This Australian Newspaper Just Showed Us the Exact Wrong Way to Cover Terrorism
In the wake of Sydney's hostage crisis, one Australian newspaper seems to have ignored all the rules for responsible reporting.
Despite pleas for conscientious news coverage from both the Australian police and the Australian Muslim community, the Daily Telegraph released a "special" edition focusing on the Martin Place siege, where an armed man held a number of people hostage inside a Sydney cafe.
This cover goes wrong in so many ways.
"IS takes 13 hostages in city cafe siege": For one, it's still unclear whether the Islamic State is responsible for the attack. The gunman, Man Haron Monis, has been identified as an Iranian refugee who received political asylum in 1996, the BBC reported.
According to the New York Times, "police would not confirm whether a terrorist group or individual with links to terrorism was behind the siege," and IS itself hasn't claimed responsibility — yet the Daily Telegraph reported the connection before any details emerged.
Second, the exact number of hostages inside was still unclear. The Sydney Morning Herald counted 15, but also noted that the number was still "undisclosed." Other reports said the gunman was holding anywhere from 13 to 50 people inside the cafe. Regardless of the actual number, no one knew for sure, and to report that it was definitely 13 is irresponsible at best.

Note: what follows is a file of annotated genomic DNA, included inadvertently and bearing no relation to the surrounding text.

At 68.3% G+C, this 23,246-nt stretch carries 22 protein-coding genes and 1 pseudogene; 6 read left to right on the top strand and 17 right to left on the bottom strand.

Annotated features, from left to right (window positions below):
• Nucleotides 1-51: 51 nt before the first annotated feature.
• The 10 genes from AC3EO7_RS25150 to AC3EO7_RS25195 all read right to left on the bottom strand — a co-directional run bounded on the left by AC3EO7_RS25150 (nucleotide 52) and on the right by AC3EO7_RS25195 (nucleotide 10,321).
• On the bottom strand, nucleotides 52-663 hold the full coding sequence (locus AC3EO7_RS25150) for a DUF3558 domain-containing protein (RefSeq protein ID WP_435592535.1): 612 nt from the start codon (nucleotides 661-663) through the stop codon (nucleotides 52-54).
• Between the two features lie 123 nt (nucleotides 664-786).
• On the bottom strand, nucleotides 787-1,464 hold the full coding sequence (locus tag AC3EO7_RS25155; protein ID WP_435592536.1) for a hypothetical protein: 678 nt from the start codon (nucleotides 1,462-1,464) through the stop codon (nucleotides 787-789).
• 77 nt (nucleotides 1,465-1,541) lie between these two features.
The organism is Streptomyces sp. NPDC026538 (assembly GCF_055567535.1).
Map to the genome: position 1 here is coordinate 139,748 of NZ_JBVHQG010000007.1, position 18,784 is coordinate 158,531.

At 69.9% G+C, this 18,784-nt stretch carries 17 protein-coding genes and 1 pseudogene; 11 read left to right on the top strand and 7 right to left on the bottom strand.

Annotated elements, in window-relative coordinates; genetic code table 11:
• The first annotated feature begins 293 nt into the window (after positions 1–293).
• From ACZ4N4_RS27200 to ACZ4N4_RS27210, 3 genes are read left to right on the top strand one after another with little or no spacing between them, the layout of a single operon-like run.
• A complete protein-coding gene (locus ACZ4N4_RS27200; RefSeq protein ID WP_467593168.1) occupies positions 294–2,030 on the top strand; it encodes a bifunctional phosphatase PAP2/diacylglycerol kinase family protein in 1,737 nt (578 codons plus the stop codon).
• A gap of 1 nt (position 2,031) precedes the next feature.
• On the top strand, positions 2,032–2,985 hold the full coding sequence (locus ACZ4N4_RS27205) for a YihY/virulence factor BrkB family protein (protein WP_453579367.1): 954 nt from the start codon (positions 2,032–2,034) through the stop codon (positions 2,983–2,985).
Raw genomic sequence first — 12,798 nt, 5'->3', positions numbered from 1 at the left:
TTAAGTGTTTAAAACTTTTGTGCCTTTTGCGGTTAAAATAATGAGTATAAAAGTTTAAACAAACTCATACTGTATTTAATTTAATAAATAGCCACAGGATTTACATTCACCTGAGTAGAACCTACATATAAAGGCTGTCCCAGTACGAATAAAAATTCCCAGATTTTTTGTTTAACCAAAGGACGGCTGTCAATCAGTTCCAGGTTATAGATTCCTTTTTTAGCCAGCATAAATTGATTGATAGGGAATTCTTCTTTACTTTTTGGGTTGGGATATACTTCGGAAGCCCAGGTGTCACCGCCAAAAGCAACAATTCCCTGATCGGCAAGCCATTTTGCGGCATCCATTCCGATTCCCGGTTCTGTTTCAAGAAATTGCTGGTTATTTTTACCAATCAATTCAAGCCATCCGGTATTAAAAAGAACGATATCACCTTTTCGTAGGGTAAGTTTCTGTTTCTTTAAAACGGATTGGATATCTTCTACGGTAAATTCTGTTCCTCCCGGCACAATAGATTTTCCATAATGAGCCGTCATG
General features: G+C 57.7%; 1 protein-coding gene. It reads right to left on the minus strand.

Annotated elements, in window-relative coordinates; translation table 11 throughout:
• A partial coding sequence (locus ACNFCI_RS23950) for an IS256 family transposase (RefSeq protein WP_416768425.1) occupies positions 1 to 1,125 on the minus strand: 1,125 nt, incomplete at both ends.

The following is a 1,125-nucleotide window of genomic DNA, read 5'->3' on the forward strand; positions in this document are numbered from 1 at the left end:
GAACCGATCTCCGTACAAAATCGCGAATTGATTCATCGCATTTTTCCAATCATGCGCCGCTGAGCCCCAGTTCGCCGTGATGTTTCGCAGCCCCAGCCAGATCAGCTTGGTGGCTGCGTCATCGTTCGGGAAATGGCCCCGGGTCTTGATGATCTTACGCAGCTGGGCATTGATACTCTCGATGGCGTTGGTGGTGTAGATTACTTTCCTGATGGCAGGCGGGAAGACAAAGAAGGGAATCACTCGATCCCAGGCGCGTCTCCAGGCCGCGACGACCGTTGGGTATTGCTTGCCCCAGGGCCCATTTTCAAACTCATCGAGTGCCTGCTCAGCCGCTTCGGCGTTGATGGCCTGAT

Showing that image is wrong: The hostages were being held against their will, and putting a clear photo of their faces on the cover is in bad taste. The Daily Telegraph isn't the only outlet to have done so — the New York Times used the same photo on its front page — but it's still a questionable decision. Blurring the faces would have been more appropriate.
Using "death cult" is inflammatory: When incidents like this occur, no news outlet should concern itself with drumming up fear for the sake of selling newspapers. There are a thousand things wrong with this phrasing: Who exactly is this "death cult"? If none of the hostages had been confirmed to have been killed at press time, why was the word "death" used? Is it actually a cult?
Judging by the Daily Telegraph's Facebook page, many readers in Australia had similar concerns:
There's a right way and a wrong way to cover events like this. In Canada, for example, television network CBC demonstrated the right way to cover a shooting. The station remained calm and level-headed, and sidestepped any opportunity for handwringing or panic. As Mic noted at the time, "[CBC anchor Peter Mansbridge] engendered the trust of his audience rather than beat them over the head with drama."
However, there are other examples of news outlets careening wildly off the road during a crisis. In the wake of the 2013 Boston Marathon bombing, the New York Post ran a cover with a photo of two "suspects" and the headline "Bag Men: Feds seek these two pictured at Boston Marathon."
As it turned out, the two men pictured had absolutely nothing to do with the bombing, and later sued the paper for defamation.
In the end, it's important to be cautious. No one would argue that covering a tragedy is simple. It requires good judgement, experience and an ironclad news sense, none of which are easy to come by.
But the Daily Telegraph has clearly shown in this case that they couldn't be bothered to do the work of responsible reporting — and that's bad news for everyone involved.
This is a developing story. Follow @World_Mic on Twitter for the latest updates.